Stars explained: * A production of no real merit with failings in all areas. ** A production showing evidence of not enough time or effort, or even talent, and which never breathes any real life into the piece – or a show lumbered with a terrible script. *** A good enjoyable show which might have some small flaws but has largely achieved what it set out to do.**** An excellent show which shows a great deal of work and stage craft with no noticeable or major flaws.***** A four star show which has found that extra bit of magic which lifts theatre to another plane.
Half stars fall between the ratings

Vita and Virginia

Swan Theatre Amateur Company

Swan Theatre Studio, Worcester


Unravel the relationship between two prolific Bloomsbury luminaries during the 1920s and become drawn into a love affair with a rather tragic ending.

Vita and Virginia has been adapted, from the 500 or more letters between one of the world’s most famous writers Virginia Woolf and aristocratic poet Vita Sackville-West, by Dame Eileen June Atkins, DBE.

Atkins’ play premiered in 1992, just three years after she toured the world in a stage adaptation of Woolf’s collected lectures.

Later this year the movie is coming to the big screens directed by Chanya Button and starring Gemma Arterton as Vita, Elizabeth Debicki as Virginia and Isabella Rossellini as Baroness Sackville.

For a more intimate performance, director Janet Bright, and the Swan Theatre Amateur Company invites the audience to join them up close and personal to delve deeper into the correspondence and matters of the heart between two fascinating women struggling to discover their fluidity of identity.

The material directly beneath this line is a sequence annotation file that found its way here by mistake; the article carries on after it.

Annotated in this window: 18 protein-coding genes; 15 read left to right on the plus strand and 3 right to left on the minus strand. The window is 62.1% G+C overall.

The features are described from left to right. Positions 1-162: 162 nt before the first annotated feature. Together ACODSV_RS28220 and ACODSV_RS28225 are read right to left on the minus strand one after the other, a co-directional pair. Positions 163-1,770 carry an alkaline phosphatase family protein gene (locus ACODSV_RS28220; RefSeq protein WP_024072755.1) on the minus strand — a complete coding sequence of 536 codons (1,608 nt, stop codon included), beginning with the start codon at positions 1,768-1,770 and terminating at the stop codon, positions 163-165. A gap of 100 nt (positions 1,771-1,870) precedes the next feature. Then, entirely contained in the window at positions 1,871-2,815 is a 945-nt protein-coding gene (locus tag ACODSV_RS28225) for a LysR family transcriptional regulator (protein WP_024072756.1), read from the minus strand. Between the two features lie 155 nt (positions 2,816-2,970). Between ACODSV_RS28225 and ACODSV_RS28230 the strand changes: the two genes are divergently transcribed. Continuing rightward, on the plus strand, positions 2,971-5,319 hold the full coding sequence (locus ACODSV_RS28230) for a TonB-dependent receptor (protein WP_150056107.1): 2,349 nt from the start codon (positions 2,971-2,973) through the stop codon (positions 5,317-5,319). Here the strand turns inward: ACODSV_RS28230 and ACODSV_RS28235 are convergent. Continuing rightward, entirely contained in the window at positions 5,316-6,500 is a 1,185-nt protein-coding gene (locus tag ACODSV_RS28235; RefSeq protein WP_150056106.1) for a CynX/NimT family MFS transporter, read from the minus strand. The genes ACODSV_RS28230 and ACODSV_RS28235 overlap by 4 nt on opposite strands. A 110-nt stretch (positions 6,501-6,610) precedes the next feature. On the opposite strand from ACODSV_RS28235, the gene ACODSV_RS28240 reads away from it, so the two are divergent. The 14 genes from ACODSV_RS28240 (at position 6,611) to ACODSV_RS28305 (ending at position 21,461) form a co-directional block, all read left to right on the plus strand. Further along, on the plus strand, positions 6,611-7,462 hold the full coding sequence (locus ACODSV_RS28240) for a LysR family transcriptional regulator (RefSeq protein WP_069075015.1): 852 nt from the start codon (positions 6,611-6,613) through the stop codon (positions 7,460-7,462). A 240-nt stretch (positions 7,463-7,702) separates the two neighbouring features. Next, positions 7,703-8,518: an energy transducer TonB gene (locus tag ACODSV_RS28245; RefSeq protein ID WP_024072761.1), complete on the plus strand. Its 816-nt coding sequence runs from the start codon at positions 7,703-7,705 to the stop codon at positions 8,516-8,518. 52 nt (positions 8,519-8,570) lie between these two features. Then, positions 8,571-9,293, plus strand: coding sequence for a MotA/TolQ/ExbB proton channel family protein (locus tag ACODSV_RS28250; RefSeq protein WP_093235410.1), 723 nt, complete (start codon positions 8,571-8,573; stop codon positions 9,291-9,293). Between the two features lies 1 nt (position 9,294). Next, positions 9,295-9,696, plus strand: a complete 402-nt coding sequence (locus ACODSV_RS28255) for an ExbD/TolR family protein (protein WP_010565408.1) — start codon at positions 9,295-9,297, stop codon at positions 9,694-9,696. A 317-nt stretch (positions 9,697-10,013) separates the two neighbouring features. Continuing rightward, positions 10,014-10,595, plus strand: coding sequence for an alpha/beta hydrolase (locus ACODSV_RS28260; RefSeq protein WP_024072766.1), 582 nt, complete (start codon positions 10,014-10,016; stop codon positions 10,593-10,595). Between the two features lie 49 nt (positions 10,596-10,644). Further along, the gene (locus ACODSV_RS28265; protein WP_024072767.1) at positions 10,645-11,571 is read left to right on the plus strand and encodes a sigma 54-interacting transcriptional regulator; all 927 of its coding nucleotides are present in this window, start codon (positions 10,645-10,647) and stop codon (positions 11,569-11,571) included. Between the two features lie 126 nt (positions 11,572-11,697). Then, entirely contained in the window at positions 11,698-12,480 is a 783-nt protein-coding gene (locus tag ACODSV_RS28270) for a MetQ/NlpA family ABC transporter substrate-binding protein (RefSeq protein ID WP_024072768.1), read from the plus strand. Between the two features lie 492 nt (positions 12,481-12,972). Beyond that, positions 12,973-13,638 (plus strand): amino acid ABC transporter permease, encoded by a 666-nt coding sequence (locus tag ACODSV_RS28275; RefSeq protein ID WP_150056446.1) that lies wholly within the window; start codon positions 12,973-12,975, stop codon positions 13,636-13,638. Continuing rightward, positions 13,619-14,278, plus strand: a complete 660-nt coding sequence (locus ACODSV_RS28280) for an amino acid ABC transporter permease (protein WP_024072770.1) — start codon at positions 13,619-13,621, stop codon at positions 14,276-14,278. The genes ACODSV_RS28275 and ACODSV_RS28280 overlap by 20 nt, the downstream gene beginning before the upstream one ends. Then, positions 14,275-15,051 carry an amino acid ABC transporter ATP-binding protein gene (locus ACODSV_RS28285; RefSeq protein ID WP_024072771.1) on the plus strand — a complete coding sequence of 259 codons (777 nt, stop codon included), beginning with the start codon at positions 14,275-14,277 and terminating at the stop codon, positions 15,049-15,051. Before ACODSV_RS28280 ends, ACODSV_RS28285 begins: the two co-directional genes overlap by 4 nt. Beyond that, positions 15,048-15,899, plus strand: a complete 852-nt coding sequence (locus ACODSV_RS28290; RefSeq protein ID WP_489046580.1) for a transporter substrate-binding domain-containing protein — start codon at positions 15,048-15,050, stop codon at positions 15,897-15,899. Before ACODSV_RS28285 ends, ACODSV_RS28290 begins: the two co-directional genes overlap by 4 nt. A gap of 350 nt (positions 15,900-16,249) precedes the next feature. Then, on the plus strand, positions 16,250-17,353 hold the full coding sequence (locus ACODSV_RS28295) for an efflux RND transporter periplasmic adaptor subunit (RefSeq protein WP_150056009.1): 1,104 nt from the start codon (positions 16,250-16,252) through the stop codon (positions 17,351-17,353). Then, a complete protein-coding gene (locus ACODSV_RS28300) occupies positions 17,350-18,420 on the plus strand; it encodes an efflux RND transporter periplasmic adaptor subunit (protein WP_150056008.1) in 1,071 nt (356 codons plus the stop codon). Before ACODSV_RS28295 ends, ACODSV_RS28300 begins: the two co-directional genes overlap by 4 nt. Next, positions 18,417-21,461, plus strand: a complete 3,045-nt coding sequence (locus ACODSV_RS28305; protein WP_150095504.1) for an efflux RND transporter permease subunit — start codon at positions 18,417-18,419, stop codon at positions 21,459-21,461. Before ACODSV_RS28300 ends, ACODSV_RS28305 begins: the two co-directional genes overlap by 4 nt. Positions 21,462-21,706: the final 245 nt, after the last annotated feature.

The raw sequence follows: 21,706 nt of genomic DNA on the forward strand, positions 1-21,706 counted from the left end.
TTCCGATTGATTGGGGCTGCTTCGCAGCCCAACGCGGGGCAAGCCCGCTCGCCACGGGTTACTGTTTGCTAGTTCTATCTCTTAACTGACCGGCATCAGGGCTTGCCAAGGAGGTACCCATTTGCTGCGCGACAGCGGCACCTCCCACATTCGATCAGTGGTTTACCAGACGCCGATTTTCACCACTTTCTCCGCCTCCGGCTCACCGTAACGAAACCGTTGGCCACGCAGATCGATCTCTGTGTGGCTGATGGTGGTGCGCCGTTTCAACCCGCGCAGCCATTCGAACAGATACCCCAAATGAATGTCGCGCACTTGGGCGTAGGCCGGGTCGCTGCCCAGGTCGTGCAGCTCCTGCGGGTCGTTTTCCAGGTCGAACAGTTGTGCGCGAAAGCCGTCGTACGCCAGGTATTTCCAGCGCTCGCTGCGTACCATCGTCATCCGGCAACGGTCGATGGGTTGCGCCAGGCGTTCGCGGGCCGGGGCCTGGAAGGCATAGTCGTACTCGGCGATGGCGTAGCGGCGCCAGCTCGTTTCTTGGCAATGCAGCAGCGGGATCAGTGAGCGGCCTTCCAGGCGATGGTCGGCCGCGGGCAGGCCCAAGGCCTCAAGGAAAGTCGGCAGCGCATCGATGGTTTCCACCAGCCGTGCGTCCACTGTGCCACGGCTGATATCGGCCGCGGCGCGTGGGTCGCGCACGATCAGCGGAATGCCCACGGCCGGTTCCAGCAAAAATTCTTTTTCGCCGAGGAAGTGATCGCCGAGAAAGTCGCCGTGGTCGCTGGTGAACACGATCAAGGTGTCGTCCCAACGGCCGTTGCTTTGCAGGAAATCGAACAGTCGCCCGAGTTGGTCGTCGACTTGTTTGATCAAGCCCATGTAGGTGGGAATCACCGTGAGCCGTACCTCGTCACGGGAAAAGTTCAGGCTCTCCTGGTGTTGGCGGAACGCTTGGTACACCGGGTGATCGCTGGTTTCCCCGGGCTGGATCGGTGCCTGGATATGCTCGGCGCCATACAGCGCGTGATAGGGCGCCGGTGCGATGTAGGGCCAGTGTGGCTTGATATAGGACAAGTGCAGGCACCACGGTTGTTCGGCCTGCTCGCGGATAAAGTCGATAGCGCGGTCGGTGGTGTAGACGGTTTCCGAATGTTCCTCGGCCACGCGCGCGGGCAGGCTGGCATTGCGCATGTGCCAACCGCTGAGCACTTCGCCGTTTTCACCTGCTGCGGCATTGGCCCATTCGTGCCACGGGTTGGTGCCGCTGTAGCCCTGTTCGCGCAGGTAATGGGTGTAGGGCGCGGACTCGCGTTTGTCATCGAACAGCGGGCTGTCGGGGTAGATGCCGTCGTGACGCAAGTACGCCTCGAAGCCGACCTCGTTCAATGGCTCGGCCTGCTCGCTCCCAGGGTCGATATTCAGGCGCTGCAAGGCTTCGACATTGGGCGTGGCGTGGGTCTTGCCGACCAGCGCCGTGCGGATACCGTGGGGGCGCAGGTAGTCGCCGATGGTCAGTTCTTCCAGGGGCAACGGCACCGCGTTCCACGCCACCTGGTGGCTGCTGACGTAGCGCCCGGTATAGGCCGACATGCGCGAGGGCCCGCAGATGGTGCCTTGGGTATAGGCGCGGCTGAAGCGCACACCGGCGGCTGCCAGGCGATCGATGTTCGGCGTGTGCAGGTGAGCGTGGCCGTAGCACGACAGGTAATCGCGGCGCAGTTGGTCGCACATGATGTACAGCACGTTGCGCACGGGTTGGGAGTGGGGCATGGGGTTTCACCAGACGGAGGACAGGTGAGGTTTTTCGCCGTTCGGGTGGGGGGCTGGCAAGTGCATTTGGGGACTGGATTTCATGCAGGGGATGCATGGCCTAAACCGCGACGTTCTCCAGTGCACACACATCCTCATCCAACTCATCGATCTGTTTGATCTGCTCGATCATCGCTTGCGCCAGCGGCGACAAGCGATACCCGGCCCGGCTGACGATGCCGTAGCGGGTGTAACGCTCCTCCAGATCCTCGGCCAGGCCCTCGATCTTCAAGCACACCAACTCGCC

Sue Hawkins portrays Virginia Woolf as a vulnerable, shy, creative individual seeking approval and love from Ruth Lane as Vita Sackville-West. The two characters certainly have chemistry on set with Vita kicking down the barriers that Virginia has built up around her with her long pins and eventually capturing her affections with a strength and supportiveness to rival the marriages to their husbands.

Vita supports her lover throughout her dark depression and sends letters from her travels to Persia, Berlin, France, always in each other’s thoughts and offering constructive criticism with novels and poems along the way.

It is no surprise that Orlando, published in 1928 by Virginia Woolf is so popular and even considered a feminist classic, as the book, inspired by Vita Sackville-West, describes a poet who changes sex from man to woman.

On March 28, 1941, Virginia committed suicide by filling her overcoat pockets with rocks and walked into the River Ouse after a relapse with her depression. This brings the play to a sad ending leaving the heartbroken Vita with her letters and memories.

This amateur production, presented by special arrangement with Samuel French, is an extremely refreshing performance despite being only two characters on set to captivate the audience with intrigue and suspense. An interesting play and a moving tribute with great sensitivity by skilled performers Sue Hawkins and Ruth Lane.

Tickets are available from Worcester Live Box Office: 01905 611427 or online: priced at £10 (concessions £9). To 21-04-18

Emma Trimble


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